Deploying Web Apps

As all Web Apps use the same pre-compiled /web binary, deployment is greatly simplified as it only needs to be concerned with deploying static files and starting web/app.dll with the App's web.settings.

Deploying multiple Web Apps to Ubuntu

A common way for reliably hosting .NET Core Apps on Ubuntu is to use supervisor to monitor the dotnet self-hosting processes behind an nginx reverse proxy which handles external HTTP requests to your website and proxies them to the dotnet process running your Web App on a local port. You'll need access to a Unix environment on your client Desktop, either using Linux, OSX or Installing Windows Subsystem for Linux (WSL).

Setup the deploy User Account

We'll start by creating a dedicated user account for hosting and running your .NET Core Apps to mitigate potential abuse. SSH into your Ubuntu server and create the deploy user account with a /home/deploy home directory and add them to the sudo group:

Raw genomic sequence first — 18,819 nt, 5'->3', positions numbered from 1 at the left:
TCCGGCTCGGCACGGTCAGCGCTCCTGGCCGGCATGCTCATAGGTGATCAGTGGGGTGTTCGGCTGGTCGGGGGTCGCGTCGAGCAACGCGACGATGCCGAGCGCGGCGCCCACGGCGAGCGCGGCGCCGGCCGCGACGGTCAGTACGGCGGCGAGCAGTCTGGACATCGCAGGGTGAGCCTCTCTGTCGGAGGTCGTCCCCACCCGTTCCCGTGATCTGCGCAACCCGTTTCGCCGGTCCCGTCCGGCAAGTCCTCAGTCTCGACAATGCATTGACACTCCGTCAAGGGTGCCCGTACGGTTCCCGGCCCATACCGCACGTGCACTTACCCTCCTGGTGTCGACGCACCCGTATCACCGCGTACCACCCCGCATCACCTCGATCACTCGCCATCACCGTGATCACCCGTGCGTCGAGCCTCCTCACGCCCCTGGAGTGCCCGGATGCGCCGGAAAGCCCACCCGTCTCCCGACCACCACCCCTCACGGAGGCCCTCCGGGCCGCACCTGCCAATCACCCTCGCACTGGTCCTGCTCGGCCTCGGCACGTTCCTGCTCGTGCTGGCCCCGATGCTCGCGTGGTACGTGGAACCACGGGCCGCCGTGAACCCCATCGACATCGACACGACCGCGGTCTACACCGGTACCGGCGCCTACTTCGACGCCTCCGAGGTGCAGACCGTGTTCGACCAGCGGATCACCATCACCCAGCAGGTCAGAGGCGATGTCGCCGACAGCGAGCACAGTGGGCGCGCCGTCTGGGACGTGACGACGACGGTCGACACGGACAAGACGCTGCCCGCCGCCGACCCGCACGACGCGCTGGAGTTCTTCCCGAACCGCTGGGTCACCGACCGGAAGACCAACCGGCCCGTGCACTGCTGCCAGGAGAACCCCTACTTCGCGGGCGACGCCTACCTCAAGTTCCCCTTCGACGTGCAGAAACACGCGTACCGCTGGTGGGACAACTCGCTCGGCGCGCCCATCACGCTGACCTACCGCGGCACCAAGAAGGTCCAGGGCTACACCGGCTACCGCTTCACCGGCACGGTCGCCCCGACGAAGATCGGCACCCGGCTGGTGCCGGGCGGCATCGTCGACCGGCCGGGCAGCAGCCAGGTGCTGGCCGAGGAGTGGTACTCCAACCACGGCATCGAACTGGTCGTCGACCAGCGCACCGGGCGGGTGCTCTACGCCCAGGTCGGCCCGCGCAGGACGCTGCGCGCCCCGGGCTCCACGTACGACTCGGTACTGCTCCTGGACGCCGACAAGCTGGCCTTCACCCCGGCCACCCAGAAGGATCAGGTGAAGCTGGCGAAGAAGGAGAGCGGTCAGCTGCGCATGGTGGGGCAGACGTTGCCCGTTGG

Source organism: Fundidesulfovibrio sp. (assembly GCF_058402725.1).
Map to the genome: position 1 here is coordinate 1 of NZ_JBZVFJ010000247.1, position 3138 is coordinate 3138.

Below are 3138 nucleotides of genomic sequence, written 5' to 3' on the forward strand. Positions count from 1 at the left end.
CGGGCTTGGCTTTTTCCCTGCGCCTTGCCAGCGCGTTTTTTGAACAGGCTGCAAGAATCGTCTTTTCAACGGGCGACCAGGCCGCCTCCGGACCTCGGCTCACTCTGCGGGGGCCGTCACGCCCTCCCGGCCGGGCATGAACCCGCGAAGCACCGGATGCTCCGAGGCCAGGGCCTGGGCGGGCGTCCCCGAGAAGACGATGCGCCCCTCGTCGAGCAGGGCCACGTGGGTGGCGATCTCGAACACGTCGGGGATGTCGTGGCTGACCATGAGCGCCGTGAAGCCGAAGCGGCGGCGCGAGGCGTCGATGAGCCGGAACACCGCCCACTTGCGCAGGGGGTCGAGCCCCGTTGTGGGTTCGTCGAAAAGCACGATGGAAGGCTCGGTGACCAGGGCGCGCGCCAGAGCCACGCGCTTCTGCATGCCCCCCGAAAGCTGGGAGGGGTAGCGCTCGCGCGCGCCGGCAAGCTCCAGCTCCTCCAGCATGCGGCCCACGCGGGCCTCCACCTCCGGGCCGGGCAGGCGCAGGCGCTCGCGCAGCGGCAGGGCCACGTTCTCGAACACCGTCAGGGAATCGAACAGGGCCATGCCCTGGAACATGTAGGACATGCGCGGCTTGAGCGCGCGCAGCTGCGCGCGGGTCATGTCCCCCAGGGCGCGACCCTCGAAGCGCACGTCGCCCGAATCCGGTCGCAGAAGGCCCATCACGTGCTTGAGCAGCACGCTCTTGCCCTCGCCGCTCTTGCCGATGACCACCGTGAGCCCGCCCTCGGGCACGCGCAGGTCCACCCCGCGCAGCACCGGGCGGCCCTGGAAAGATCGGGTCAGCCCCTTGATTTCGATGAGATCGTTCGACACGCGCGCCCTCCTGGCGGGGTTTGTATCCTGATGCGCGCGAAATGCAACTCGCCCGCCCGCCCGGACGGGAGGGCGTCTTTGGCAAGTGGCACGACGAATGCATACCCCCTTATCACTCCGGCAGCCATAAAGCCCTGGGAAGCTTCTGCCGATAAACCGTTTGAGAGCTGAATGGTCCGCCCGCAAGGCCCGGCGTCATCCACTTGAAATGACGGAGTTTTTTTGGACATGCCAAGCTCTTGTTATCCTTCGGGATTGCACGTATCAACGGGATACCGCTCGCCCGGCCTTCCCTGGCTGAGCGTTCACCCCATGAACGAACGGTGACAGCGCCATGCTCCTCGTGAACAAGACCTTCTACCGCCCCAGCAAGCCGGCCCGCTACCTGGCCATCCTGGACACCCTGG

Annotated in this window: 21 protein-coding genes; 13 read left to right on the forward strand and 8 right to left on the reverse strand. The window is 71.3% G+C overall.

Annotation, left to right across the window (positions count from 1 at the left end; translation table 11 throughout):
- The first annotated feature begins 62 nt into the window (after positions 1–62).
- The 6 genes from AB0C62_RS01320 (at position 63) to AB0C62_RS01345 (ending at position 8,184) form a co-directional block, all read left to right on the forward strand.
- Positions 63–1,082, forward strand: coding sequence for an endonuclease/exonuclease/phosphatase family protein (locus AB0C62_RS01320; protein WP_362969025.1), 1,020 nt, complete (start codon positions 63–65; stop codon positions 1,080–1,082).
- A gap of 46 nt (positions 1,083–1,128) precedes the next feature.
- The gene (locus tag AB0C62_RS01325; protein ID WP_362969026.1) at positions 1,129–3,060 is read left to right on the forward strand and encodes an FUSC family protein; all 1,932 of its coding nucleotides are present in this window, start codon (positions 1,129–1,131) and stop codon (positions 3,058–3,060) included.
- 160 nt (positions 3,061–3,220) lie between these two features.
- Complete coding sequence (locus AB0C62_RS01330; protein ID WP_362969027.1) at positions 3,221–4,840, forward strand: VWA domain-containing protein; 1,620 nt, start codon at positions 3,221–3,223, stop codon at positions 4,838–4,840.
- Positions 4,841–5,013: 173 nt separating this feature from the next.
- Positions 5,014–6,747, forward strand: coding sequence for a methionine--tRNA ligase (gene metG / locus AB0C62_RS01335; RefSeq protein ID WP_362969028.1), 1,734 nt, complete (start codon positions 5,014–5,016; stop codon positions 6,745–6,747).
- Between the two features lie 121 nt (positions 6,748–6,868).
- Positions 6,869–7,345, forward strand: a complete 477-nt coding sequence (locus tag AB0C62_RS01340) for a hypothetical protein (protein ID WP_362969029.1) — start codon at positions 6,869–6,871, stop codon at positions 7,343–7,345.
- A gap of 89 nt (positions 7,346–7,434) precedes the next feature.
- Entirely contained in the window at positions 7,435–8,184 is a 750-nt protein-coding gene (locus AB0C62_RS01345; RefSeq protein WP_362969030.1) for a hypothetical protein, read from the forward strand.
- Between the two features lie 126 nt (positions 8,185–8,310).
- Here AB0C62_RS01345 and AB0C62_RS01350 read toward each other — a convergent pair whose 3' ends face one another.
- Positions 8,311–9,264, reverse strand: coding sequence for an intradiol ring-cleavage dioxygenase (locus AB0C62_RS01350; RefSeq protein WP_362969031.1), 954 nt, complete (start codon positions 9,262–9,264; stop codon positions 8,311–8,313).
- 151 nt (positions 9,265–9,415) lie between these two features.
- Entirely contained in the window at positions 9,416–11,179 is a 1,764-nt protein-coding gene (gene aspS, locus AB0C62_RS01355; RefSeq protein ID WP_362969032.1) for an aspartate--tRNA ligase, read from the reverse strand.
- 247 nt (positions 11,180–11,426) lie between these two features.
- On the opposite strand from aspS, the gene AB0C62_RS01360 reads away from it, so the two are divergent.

sudo useradd -m deploy
sudo usermod -aG sudo deploy

For seamless deployments use visudo to allow deploy to run supervisorctl without prompting for a password:

# Allow members of group sudo to execute any command
%sudo   ALL=(ALL:ALL) ALL
%deploy ALL=(ALL:ALL) NOPASSWD: /usr/bin/supervisorctl
In vi type i to start editing a file and ESC to quit edit mode and :wq to save your changes before exiting.

Setup supervisor

Install supervisor using apt-get:

sudo apt-get install supervisor

You'll need to create a separate config file for each app in /etc/supervisor/conf.d/. We can use the same template below for all /apps by replacing bare with the name of the App:

command=/usr/bin/dotnet /home/deploy/apps/web/app.dll web.bare.settings

Setup nginx